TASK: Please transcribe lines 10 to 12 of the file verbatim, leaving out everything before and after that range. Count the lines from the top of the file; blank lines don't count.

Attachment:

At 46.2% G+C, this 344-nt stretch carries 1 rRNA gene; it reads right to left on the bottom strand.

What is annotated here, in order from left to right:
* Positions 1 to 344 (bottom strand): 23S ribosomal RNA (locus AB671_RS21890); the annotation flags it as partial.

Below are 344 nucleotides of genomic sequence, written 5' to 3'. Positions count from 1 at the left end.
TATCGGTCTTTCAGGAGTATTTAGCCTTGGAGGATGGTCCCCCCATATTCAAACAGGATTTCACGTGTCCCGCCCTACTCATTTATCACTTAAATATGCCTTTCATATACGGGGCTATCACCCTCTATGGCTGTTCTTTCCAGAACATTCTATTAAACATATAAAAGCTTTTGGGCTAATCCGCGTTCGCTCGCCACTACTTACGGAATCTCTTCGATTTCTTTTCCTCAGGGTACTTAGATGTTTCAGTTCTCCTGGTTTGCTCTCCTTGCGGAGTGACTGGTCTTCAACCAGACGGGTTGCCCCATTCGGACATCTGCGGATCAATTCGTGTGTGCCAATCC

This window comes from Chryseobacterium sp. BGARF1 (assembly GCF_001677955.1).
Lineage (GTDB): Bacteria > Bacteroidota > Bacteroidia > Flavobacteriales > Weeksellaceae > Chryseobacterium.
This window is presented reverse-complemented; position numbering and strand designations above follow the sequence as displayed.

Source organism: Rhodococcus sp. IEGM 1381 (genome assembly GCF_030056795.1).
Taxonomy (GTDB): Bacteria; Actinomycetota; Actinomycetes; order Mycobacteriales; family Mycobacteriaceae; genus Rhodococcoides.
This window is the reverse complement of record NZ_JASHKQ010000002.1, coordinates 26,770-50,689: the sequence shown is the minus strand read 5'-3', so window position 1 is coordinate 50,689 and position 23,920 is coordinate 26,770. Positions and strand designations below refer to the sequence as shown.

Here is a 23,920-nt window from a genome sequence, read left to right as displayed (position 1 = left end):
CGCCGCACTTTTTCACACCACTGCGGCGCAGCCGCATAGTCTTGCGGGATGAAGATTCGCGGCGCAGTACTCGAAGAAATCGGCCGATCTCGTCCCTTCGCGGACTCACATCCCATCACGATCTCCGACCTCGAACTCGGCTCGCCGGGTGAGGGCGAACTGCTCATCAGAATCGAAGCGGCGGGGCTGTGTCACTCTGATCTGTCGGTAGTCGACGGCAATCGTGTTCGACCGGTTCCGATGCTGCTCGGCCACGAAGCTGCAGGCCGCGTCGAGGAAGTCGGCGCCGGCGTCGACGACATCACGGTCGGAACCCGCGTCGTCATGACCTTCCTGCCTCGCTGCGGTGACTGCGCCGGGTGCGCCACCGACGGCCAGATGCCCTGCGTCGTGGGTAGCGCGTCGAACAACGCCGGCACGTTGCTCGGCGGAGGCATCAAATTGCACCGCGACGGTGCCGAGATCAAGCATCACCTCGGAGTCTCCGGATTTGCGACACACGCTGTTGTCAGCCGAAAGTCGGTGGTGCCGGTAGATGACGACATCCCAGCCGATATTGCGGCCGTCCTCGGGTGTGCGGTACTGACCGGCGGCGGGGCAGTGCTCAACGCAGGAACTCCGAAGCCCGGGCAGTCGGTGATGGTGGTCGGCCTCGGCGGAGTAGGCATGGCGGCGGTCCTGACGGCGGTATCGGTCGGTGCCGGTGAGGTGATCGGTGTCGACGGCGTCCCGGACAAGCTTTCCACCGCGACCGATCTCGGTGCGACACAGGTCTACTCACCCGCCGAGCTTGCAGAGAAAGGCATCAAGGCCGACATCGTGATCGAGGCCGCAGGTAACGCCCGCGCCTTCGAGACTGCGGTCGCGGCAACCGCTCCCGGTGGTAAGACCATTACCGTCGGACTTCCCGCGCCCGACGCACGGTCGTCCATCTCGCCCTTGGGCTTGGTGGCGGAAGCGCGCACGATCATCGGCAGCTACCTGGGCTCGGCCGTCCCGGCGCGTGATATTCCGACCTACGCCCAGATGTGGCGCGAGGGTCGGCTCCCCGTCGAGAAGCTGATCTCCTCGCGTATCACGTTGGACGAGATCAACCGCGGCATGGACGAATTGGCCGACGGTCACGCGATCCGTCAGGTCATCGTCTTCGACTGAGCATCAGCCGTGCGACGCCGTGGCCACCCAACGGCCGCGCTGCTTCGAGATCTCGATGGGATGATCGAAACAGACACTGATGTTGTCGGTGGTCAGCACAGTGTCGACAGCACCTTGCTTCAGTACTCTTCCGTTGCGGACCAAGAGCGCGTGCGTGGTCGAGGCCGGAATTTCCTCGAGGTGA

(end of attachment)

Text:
Taxonomy (GTDB): Bacteria; Actinomycetota; Actinomycetes; order Mycobacteriales; family Mycobacteriaceae; genus Rhodococcoides.
This window is the reverse complement of record NZ_JASHKQ010000002.1, coordinates 26,770-50,689: the sequence shown is the minus strand read 5'-3', so window position 1 is coordinate 50,689 and position 23,920 is coordinate 26,770. Positions and strand designations below refer to the sequence as shown.

Here is a 23,920-nt window from a genome sequence, read left to right as displayed (position 1 = left end):